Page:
, the CEO of the Little Rock Convention and Visitors Bureau
, and David Porter
of the Polk Stanley Wilcox architect firm, gave members of the press a preview of the interior, just ahead of the ribbon cutting Thursday morning. Here's a quick tour.
The light fixtures adorning the ceilings in the passageways around the performance hall were re-purposed from the performance hall, highlighted by angular wall panels and appealing color palettes.
We didn't care much for the way the carpet interrupted and obscured those lovely lines, although we were assured that the choice to incorporate geometric squares into the flooring was inspired by a similar art deco pattern on the building's brick exterior.
Upstairs, the Grand Ballroom, named after composer William Grant Still,
opens out onto a terrace overlooking the Arkansas River.
In the patron's lounge, the 1939 Southern yellow pine flooring was re-purposed for the floor and for one wall.
The cavernous performance hall, engineered by JaffeHolden Acoustics, holds around 2214 people, with four seats in each of 14 boxes (eight on the upper tier, six on the grand tier). A woven metal fabric called "cascade coil" hangs from the ceilings.
On the stage, a bowed ten-foot acoustic shell is being prepared for liftoff, where it will be used as a tool for heightening acoustics for non-amplified performances. "Any time the symphony is performing, they'll use that to basically circle and hug the symphony," Hall said.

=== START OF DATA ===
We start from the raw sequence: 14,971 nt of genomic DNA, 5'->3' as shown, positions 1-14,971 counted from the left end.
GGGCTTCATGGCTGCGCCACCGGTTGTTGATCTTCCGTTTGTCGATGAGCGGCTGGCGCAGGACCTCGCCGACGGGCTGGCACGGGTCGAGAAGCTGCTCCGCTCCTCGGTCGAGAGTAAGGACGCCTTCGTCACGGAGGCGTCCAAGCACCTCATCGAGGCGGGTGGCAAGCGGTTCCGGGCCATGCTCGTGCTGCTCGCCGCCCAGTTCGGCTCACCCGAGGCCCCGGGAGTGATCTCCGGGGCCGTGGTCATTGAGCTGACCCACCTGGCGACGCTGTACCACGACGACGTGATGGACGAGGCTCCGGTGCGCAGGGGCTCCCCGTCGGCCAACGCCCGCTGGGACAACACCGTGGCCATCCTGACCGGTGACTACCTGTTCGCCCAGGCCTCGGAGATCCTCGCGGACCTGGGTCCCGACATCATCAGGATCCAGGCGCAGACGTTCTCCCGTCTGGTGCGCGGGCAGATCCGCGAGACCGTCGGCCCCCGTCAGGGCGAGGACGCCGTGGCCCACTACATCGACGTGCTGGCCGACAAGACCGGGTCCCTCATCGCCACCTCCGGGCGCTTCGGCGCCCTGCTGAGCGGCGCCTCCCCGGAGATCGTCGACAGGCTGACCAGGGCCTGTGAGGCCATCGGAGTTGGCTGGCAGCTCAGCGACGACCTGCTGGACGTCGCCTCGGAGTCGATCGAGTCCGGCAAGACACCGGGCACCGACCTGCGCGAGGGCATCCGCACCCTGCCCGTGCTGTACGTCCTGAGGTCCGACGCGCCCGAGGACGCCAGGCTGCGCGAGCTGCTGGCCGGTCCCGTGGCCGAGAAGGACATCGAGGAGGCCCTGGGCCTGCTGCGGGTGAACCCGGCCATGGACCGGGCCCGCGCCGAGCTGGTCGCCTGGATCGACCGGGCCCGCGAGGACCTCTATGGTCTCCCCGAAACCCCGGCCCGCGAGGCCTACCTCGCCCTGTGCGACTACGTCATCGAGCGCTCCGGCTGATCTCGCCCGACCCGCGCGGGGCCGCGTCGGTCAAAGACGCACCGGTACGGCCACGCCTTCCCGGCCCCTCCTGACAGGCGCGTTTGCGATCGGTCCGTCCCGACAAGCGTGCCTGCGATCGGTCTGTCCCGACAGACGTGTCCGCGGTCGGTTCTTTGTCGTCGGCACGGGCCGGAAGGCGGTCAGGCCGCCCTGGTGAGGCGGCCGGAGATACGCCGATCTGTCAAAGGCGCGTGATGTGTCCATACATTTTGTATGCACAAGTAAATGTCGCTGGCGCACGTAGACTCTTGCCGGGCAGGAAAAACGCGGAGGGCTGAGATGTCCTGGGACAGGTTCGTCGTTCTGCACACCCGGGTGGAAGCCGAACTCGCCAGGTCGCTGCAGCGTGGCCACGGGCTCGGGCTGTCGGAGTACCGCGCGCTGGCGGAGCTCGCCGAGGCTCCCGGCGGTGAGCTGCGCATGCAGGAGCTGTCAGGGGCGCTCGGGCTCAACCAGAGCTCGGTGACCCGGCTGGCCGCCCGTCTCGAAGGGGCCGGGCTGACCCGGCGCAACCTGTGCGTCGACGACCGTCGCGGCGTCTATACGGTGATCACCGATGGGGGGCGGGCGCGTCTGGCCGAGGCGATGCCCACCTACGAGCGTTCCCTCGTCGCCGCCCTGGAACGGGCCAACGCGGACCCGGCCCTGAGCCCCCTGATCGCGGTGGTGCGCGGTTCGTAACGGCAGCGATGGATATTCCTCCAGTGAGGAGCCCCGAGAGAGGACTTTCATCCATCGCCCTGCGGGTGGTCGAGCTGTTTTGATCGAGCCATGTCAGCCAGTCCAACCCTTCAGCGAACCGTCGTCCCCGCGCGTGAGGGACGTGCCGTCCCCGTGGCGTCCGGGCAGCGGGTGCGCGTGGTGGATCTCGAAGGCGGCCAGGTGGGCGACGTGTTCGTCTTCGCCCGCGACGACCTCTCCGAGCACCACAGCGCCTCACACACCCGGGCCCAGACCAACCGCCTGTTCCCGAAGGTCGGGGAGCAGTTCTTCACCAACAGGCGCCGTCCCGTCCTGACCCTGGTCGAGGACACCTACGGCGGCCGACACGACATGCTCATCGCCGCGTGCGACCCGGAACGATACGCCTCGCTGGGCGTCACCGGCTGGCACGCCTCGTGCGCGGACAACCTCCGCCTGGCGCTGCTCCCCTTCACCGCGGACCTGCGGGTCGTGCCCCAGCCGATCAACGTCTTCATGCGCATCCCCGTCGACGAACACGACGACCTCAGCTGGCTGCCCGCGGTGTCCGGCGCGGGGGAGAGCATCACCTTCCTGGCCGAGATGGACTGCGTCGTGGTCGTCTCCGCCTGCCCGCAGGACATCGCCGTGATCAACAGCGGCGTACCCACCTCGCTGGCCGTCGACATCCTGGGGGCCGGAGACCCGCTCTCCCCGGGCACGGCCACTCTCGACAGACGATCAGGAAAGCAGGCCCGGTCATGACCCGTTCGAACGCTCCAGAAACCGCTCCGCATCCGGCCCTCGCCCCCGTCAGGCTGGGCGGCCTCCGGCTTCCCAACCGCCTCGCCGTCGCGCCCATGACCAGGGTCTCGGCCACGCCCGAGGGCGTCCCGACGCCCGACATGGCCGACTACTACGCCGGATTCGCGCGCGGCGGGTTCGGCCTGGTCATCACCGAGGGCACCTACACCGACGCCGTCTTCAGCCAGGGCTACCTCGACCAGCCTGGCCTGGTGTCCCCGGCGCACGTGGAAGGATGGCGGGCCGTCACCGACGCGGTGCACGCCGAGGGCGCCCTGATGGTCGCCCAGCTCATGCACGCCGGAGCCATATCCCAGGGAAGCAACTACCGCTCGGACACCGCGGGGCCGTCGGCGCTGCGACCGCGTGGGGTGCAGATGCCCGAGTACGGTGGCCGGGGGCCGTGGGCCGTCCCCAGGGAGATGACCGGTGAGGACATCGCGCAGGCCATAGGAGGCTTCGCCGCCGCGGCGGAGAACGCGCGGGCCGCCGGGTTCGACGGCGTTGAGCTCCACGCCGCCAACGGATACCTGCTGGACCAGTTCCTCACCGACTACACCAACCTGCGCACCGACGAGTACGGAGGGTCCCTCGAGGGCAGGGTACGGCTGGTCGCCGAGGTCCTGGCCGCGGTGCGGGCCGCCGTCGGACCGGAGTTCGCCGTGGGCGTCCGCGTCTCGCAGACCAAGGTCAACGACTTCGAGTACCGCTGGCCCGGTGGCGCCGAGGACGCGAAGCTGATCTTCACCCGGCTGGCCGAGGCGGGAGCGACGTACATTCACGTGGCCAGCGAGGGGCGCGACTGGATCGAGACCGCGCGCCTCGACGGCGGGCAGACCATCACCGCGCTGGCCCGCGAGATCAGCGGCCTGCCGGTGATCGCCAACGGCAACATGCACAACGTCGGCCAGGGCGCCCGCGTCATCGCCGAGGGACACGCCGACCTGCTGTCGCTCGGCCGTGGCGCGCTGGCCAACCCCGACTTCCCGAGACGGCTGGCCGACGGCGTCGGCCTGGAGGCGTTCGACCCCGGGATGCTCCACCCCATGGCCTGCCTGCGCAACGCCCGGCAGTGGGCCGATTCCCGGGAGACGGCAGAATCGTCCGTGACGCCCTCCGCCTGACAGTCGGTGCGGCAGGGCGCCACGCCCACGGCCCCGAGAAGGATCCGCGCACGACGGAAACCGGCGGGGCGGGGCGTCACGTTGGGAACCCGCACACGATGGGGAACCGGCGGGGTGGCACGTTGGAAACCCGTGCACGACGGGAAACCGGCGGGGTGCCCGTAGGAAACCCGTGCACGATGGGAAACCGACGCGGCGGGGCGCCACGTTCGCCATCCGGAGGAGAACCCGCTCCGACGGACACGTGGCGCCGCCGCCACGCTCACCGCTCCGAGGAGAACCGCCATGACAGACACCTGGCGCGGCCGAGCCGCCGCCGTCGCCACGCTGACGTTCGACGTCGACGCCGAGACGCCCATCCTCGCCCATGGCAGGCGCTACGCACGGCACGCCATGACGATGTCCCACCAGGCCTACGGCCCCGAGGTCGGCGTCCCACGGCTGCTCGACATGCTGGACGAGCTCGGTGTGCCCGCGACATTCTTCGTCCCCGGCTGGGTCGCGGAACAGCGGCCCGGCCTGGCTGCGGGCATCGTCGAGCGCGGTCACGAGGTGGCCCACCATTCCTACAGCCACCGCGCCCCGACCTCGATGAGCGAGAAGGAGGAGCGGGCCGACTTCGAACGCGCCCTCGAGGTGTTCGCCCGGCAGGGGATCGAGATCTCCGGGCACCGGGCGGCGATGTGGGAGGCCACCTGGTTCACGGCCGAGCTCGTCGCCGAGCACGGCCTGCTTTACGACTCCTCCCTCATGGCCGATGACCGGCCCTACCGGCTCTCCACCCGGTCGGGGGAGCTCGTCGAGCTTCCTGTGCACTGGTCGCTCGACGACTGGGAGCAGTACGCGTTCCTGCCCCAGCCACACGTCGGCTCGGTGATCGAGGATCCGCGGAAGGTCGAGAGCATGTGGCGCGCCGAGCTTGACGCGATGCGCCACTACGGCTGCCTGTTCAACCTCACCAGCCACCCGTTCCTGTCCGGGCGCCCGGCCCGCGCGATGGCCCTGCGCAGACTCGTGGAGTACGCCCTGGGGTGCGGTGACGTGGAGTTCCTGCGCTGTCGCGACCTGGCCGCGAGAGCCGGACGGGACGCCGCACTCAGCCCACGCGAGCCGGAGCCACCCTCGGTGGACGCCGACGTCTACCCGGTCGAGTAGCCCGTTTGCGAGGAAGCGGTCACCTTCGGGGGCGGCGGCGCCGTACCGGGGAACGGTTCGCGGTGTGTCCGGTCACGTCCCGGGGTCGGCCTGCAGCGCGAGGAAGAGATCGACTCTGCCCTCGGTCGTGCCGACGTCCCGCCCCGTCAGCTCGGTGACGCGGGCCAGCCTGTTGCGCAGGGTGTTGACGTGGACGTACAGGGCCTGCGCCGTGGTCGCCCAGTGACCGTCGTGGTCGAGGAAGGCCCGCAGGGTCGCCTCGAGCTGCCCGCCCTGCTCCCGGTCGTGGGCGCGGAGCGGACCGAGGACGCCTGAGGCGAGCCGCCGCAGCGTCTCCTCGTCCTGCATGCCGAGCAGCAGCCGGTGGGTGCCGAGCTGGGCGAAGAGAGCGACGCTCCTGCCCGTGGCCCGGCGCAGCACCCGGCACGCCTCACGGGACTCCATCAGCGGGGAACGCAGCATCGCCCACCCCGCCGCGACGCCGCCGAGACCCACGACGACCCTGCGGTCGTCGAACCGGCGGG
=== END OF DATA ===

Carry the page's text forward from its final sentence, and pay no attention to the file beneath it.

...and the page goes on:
With the exception of tickets for upcoming performances from the Arkansas Symphony Orchestra,
the box office will continue to be operated by Celebrity Attractions,
and the production company announced in September that it would bring "The Lion King" to Robinson Center, a production that would not have been possible to stage in the former facility.
A panel discussion titled “The Robinson Center: Honoring the Past — Anticipating the Future"
takes place tonight in the new facility, 6 p.m., featuring insight on the project from Hall and Porter, as well as Little Rock Mayor Mark Stodola
, Ennead Architects' Kevin McClurkan,
and moderated by Clinton School of Public Service's Dean Skip Rutherford.
Seats may be reserved by 501-683-5239, or by emailing firstname.lastname@example.org. If you can't make it, but wish to tune in, the event will be streamed live.
Today, the public will get a first chance to see the Robinson Center after the largest architectural update to the building in its history, a $70 million renovation approved by voters in 2013 using a portion of the state's 2 percent hospitality tax.